How Do Sunglasses Work?

Sure, it seems relatively simple.  Put tinted shades of plastic or glass, and suspend them on a wire frame to hang precariously, but not obtrusively, and securely at all times.  Not so simple anymore, is it? The pair of modern sunglasses is a relatively new invention in the world, and the culmination of several very different technological components, all fused into one easy and convenient package.

The main component of a pair of sunglasses is the pair of lenses that govern and reduce the amount of light that passes through them, and into the user’s eyes.  Different lenses may be any gamut of colors, from the darkest gray, brown, blue, green, red, and orange are seen, with gray and brown being the most common on lower priced pairs.  At the other end however, fashion designer sunglasses may be any shade and hue that the manufacture wants to produce, giving the purchaser a much greater variety.

The material of the lens is important in determining the use of the lens. Plastic lenses are used when cost or structural stresses outweigh the durability glass provides.  Polycarbonate lenses are used when the extra cost is offset by the additional weight reduction, UV protection and scratch resistance it has over plastic lenses.  But glass is the preferred material for lenses with ultimate optical qualities and scratch resistance.  Because of the active nature sunglasses are meant to be subjected to, polycarbonate is the most often chosen by sunglass manufactures. Although designer sunglasses such as those made by Cartier and Armani sometimes use glass over polycarbonate to provide the ultimate distortion-free vision for those wearing sunglasses more for fashion than practicality.

The lens will also be rated on numerous other properties to determine what activity is best suited to the sunglasses.  For instance, the purple hue on a hunter’s sunglasses is a  calculated choice to highlight the contrast of objects against a green background.  Yellow tint is useful for reducing the “blue haze” effect created by bright cloudless skies.  Important for all tints is its ability to reduce UV light in addition to visible light.  Lenses will be rated as blocking a certain percentage of light, the higher the value the better the protection and higher the cost.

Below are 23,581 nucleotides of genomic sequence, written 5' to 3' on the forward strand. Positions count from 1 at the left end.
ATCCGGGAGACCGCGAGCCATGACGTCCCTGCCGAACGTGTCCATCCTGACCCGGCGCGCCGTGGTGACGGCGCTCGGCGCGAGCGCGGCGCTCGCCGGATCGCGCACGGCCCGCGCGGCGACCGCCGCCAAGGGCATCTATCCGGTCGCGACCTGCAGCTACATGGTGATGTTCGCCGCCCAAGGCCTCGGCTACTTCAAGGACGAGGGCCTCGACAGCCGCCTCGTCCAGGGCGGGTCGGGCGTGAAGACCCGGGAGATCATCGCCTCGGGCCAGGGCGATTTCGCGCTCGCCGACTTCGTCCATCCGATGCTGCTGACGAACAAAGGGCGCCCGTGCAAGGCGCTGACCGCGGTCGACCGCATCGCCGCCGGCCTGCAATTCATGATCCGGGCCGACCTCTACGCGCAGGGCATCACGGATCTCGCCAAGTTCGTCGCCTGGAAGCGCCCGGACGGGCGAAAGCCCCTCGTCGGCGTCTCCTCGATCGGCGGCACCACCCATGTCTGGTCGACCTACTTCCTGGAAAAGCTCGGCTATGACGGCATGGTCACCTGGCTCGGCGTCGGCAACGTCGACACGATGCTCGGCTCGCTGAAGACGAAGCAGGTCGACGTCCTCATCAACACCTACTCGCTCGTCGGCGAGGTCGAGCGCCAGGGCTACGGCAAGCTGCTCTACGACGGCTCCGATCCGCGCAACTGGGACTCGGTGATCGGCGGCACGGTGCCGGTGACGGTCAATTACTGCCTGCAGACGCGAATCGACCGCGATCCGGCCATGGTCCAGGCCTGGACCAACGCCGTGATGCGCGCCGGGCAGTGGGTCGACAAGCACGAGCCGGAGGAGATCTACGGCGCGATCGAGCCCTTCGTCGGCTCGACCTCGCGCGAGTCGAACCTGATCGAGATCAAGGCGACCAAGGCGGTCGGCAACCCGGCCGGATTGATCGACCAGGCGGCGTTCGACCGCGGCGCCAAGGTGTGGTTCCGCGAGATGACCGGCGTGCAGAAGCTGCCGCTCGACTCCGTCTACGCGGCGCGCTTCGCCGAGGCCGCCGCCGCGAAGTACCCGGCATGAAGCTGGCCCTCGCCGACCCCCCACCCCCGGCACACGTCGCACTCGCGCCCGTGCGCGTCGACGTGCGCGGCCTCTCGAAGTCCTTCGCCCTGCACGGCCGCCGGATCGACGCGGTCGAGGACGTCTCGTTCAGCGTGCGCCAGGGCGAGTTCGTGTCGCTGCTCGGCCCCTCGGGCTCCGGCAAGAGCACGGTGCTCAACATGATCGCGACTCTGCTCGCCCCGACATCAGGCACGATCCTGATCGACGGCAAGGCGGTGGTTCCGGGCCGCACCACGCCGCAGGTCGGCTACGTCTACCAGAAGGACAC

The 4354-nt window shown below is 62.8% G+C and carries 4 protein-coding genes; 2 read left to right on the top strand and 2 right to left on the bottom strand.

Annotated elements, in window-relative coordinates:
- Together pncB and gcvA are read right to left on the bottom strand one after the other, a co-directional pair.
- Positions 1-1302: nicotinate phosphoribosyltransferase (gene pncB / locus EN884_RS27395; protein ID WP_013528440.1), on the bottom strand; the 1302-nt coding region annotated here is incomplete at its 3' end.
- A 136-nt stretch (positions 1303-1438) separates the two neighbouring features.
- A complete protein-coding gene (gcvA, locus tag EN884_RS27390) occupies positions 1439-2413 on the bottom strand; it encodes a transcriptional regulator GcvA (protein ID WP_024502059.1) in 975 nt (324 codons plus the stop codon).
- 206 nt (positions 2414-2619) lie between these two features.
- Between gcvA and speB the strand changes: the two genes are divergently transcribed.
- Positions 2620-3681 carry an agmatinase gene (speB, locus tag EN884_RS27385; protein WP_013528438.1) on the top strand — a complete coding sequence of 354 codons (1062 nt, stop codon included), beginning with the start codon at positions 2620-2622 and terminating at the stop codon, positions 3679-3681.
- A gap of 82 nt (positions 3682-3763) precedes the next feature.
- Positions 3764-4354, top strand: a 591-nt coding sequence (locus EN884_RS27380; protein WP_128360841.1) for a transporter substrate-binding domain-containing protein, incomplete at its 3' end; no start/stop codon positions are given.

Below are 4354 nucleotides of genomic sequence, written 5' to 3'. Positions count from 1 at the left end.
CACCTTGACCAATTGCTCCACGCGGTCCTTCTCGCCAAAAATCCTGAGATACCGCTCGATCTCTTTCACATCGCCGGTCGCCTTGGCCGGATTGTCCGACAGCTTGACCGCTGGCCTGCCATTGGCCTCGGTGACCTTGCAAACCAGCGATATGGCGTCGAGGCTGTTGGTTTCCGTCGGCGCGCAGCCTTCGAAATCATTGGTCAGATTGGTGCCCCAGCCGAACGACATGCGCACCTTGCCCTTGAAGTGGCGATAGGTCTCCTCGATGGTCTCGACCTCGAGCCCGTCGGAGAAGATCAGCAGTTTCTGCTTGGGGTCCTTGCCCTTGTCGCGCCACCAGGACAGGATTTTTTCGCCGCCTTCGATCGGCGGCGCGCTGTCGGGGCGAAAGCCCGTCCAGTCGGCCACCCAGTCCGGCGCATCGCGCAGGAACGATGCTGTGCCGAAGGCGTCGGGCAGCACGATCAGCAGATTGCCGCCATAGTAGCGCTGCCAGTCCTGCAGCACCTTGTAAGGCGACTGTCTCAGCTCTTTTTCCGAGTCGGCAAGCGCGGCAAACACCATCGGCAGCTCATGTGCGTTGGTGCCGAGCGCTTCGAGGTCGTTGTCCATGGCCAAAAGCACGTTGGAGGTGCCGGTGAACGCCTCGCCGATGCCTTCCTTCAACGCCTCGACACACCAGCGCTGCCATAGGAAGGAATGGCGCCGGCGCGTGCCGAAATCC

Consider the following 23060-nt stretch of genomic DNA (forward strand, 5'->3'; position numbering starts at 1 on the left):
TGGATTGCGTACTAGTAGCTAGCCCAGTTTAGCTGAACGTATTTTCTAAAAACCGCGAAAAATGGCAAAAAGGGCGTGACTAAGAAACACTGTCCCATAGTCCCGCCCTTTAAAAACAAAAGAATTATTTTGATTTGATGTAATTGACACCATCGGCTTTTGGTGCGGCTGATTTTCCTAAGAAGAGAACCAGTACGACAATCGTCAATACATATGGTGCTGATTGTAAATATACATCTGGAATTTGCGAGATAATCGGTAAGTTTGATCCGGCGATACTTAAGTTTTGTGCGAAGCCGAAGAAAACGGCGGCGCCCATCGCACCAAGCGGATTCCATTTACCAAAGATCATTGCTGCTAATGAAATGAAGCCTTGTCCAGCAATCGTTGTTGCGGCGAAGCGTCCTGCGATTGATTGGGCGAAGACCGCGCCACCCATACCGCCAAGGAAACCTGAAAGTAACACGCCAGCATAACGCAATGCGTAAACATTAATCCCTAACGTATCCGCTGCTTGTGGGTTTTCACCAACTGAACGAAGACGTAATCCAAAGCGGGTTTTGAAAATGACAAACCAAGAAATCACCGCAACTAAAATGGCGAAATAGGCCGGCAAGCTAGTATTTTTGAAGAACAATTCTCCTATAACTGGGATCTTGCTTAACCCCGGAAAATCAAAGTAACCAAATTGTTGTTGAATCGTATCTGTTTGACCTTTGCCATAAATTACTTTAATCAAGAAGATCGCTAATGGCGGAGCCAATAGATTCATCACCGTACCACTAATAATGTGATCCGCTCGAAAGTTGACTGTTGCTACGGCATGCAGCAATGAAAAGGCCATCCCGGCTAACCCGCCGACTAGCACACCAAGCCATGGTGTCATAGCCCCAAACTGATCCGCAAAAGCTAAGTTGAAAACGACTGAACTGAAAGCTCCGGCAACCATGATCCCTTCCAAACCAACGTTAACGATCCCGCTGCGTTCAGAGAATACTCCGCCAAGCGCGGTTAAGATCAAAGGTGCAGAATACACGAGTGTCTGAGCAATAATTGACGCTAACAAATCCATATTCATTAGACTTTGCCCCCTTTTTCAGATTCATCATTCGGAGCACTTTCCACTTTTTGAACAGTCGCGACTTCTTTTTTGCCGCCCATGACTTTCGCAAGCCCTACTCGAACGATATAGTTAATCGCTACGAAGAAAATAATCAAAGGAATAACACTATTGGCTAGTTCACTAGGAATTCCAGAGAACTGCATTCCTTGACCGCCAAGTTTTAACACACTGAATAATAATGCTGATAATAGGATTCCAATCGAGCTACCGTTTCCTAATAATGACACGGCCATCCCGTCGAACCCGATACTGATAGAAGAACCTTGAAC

To better aid the glasses in withstanding the rigors of everyday use, additional coatings or films, are added to strengthen the lens in a particular way.  Often these applications are stacked on top on one each other before being fused together as one “lens sandwich” so to speak.  Coverings can be used to counter reflective light or glare by adding a polarizing film.  Anti-scratch coatings aid its ability to withstand surface stresses.  When you also add in layers to produce the mirrored effect so popular of aviators and others, in addition to the anti reflective screens to help the polarizing film do its job and the end result is a technological rainbow of levels, all invisible to our eyes when we look through them.

With the lenses properly designed and manufactured, the final problem comes with putting them right where people need them, in front of their face.  Frames are designed to accomplish this seemingly easy task with a minimal amount of encumbrance.  Frames are supposed to do their job, not be too heavy to be uncomfortable, and always look good while they do it.  The frames of fashion designers Cartier, Armani and Bvlgari exemplify the fashion over function sunglasses meant to make a statement.  Frames from Oakley and Nike are loved by outdoor and sports aficionados for their combination of sleek style and rock solid performance.

Depending on the frame composition, the lenses may be housed rimmed, semi-rimmed, and rimless.  The advantages to each are the varying degrees of durability and style that each has, and the descision should be based on intended use.  Rimmed glasses are the most durable, but the extra material makes it that much more difficult to create a sleek and flowing profile.  It is great however for a bold retro look.  Semi-rimmed glasses are a hybrid between full rims and none at all.  Usually the top half of the glasses are attached with a rim that leaves the bottom half exposed.  The combination allows for a sleeker, cleaner look that compensates for the lower durability of the glasses.  Rimless is the territory of the purely fashion conscious wearer.  As the minimal setting on the glasses creates a bold look but weak resistance to stress.

With all the combinations available to manufacturers and designers, the customer today has an unparalleled selection of eye wear than ever before.  Consumers can pick the style and function that appeals to them, and can be sure that regardless of use, they can get a pair of sunglasses that will make the outdoors look better behind the shade.